Preseason games offer NFL teams a chance to practice everything, and the Bucs even worked on rare endgame strategy, taking a safety in the final minute of Thursday's win at Jacksonville.
Up 12-6 and punting from their 9-yard line with 39 seconds left, the Bucs lined up punter Bryan Anger in the end zone. But rather than punt -- where the Bucs risk a blocked kick for a touchdown, or a long return to set up a short field -- Dirk Koetter instructed Anger to stall, run off as much as clock as possible, then run out of the back of the end zone to concede a safety.
In the final minute of a game, there's little difference between a six-point and four-point lead, and the gambit allowed the Bucs to make a much safer free kick, which set the Jaguars up at their 35-yard line. They'd still get to the Bucs' 35, but the strategy paid off in sealing the Bucs' win -- and gave them practice for if they had to do the same in the regular season.
"That's the first time I've ever had to run it," said Anger, who executed the play, running to his right and keeping the ball for five seconds, though only three ran off the hometown clock. "We ran some scenarios with Jacksonville -- punt after safety, onside kick after safety, fair-catch free kick, things that you never really expect to get, but once in a blue moon they show up. So it was pretty cool to run it. That was a perfect fit. It should have been about six seconds, but we got it executed."
Anger said the key to the play is fielding the punt cleanly at all costs, and then buying as much time. The Ravens used that play in the final 10 seconds of a win against the 49ers last year, running off time off the clock and taking a five-point win.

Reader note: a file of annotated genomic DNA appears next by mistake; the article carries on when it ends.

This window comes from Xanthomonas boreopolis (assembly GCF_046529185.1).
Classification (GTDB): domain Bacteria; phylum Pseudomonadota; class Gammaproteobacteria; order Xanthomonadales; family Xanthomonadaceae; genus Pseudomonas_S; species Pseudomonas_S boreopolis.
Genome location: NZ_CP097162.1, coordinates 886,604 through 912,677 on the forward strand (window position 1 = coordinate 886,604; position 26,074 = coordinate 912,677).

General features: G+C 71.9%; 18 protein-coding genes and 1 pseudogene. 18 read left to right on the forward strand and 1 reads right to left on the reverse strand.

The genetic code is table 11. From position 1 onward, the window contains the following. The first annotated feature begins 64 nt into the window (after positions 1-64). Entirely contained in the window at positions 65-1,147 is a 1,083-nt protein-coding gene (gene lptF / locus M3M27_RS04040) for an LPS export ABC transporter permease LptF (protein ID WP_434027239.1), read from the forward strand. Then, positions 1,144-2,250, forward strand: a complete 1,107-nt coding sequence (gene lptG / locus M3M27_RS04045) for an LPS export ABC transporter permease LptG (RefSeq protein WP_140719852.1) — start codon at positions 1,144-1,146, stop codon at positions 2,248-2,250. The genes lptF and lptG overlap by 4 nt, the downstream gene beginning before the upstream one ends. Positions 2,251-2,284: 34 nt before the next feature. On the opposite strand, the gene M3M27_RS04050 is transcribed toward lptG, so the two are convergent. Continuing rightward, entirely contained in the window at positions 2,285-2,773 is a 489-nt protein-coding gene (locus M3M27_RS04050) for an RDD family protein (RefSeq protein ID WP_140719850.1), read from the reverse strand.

"Don't fumble in the end zone," Anger explained. "Just step out the back and make sure you hold onto the ball. I think that was Coach (Nate) Kaczor's first time running it too. It's good to get it under the belt and experience it once."
Koetter, always trying to prepare for any situation that can pop up over the course of an NFL season, said the Bucs were fortunate to have the chance to run through the rare play and execute it correctly.
"It's good work to get it on film," Koetter said. "We practice all that stuff in practice, and I think sometimes playesr seem to be going 'Eh, what are we practicing all this stuff for? It doesn't really come up.' When you actually run full speed and there's not a quick whistle, you learn stuff from it and how important it is."
On the ensuing kick, the last player the Bucs added to their 90-man roster -- rookie receiver Shaq Hill -- got to make the play on punt coverage to avoid a big return.
"Our receiver made a nice play to save the day on a tackle there, but crazy stuff happens at the end of games," Koetter said. "You've got to be ready for those situations. Sometimes practice isn't as good as preseason games."